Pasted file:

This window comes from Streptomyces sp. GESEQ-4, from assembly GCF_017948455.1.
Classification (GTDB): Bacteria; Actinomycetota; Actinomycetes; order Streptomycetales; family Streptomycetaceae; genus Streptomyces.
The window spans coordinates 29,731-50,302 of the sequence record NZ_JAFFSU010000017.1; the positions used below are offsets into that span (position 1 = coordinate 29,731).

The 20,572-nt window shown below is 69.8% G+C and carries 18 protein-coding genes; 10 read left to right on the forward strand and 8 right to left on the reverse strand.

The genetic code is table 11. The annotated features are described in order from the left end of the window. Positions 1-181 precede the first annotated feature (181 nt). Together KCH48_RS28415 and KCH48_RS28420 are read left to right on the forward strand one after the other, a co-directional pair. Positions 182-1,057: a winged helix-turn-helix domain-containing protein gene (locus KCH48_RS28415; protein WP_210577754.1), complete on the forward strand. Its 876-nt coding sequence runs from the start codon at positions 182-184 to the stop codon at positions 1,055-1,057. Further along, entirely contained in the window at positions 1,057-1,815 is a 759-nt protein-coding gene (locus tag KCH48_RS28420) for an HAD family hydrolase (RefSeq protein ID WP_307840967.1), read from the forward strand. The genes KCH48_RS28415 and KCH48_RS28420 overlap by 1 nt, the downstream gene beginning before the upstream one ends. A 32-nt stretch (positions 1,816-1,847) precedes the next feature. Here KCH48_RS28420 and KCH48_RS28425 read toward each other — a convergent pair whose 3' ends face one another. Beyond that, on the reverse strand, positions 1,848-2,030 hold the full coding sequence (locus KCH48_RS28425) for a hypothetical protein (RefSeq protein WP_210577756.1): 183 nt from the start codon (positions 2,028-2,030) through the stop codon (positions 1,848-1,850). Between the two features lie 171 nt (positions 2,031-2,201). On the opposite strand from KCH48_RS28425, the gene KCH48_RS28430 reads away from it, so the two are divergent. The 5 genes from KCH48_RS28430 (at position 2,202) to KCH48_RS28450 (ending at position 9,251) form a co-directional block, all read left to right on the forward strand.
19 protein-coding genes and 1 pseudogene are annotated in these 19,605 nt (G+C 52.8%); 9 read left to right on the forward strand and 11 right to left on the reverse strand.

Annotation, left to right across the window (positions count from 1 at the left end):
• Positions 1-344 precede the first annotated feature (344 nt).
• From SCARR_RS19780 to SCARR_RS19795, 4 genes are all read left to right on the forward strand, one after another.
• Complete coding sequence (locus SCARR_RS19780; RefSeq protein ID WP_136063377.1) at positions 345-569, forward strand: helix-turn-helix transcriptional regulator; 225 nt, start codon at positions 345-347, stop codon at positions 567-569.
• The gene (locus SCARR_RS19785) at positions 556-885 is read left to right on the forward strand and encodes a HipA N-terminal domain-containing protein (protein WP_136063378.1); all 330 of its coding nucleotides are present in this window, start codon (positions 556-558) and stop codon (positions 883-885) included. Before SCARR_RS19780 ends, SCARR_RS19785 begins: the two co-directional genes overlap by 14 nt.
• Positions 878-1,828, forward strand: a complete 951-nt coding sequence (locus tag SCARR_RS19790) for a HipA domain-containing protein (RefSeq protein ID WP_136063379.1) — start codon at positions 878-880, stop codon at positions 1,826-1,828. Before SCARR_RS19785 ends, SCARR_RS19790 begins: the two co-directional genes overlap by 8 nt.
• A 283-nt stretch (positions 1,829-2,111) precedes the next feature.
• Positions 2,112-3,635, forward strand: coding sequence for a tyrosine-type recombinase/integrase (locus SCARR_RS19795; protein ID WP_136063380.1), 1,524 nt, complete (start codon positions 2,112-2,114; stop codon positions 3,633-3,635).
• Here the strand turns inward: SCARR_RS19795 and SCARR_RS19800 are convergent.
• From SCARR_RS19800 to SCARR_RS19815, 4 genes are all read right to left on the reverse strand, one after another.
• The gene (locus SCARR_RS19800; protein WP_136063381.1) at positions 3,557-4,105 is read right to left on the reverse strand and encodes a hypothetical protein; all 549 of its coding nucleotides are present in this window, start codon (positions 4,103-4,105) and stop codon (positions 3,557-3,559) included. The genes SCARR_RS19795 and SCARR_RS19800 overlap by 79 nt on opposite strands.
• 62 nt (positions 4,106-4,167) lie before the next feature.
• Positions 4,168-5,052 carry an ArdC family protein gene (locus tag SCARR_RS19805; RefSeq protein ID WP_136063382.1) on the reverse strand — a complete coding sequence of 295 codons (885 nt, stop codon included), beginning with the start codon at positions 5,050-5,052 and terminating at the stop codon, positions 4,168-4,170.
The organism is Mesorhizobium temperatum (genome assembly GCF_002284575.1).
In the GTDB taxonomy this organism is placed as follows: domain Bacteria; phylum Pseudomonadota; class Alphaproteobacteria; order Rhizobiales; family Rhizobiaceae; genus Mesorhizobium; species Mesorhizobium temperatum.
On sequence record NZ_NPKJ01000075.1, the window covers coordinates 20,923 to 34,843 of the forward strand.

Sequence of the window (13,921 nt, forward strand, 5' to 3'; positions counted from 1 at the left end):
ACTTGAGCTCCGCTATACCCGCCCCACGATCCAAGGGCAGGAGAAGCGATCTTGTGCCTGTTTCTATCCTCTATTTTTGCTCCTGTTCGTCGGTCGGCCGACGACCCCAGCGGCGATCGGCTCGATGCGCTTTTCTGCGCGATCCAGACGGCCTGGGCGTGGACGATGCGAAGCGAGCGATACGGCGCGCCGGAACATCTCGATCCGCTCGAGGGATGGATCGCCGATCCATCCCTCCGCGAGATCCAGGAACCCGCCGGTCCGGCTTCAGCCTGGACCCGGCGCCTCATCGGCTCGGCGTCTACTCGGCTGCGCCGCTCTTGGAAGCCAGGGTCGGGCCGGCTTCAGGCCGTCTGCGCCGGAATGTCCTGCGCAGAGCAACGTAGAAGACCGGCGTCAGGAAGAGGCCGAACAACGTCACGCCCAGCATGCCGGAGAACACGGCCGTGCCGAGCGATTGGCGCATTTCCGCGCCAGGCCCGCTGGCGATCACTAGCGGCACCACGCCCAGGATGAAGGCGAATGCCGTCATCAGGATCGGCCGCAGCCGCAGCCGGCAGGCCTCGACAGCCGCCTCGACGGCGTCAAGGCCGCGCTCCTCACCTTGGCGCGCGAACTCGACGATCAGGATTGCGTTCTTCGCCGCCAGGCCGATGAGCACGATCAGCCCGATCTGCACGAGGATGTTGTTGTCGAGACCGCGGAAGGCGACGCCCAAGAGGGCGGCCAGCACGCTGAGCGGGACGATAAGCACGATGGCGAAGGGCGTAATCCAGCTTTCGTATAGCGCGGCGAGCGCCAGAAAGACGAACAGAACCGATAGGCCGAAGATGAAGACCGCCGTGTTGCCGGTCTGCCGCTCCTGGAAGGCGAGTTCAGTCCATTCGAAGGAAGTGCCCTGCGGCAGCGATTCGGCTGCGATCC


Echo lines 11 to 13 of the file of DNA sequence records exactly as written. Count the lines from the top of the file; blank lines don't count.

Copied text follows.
• The gene (locus SCARR_RS19785) at positions 556-885 is read left to right on the forward strand and encodes a HipA N-terminal domain-containing protein (protein WP_136063378.1); all 330 of its coding nucleotides are present in this window, start codon (positions 556-558) and stop codon (positions 883-885) included. Before SCARR_RS19780 ends, SCARR_RS19785 begins: the two co-directional genes overlap by 14 nt.
• Positions 878-1,828, forward strand: a complete 951-nt coding sequence (locus tag SCARR_RS19790) for a HipA domain-containing protein (RefSeq protein ID WP_136063379.1) — start codon at positions 878-880, stop codon at positions 1,826-1,828. Before SCARR_RS19785 ends, SCARR_RS19790 begins: the two co-directional genes overlap by 8 nt.
• A 283-nt stretch (positions 1,829-2,111) precedes the next feature.